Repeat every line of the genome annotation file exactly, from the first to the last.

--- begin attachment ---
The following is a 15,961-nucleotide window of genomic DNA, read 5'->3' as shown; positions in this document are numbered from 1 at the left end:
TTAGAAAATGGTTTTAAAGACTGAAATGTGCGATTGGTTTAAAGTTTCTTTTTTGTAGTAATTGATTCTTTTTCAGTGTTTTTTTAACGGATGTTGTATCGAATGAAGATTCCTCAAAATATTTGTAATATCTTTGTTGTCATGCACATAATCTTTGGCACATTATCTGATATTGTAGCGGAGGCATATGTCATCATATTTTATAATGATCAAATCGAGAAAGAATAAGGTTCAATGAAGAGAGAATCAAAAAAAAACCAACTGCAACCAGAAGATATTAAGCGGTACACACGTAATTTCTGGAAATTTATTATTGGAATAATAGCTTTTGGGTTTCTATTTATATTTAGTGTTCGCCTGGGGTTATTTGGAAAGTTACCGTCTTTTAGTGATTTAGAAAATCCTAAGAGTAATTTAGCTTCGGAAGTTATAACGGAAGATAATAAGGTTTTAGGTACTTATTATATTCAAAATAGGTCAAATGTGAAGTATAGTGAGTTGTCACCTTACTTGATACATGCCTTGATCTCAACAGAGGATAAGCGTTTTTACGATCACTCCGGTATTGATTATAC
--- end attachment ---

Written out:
The following is a 15,961-nucleotide window of genomic DNA, read 5'->3' as shown; positions in this document are numbered from 1 at the left end:
TTAGAAAATGGTTTTAAAGACTGAAATGTGCGATTGGTTTAAAGTTTCTTTTTTGTAGTAATTGATTCTTTTTCAGTGTTTTTTTAACGGATGTTGTATCGAATGAAGATTCCTCAAAATATTTGTAATATCTTTGTTGTCATGCACATAATCTTTGGCACATTATCTGATATTGTAGCGGAGGCATATGTCATCATATTTTATAATGATCAAATCGAGAAAGAATAAGGTTCAATGAAGAGAGAATCAAAAAAAAACCAACTGCAACCAGAAGATATTAAGCGGTACACACGTAATTTCTGGAAATTTATTATTGGAATAATAGCTTTTGGGTTTCTATTTATATTTAGTGTTCGCCTGGGGTTATTTGGAAAGTTACCGTCTTTTAGTGATTTAGAAAATCCTAAGAGTAATTTAGCTTCGGAAGTTATAACGGAAGATAATAAGGTTTTAGGTACTTATTATATTCAAAATAGGTCAAATGTGAAGTATAGTGAGTTGTCACCTTACTTGATACATGCCTTGATCTCAACAGAGGATAAGCGTTTTTACGATCACTCCGGTATTGATTATAC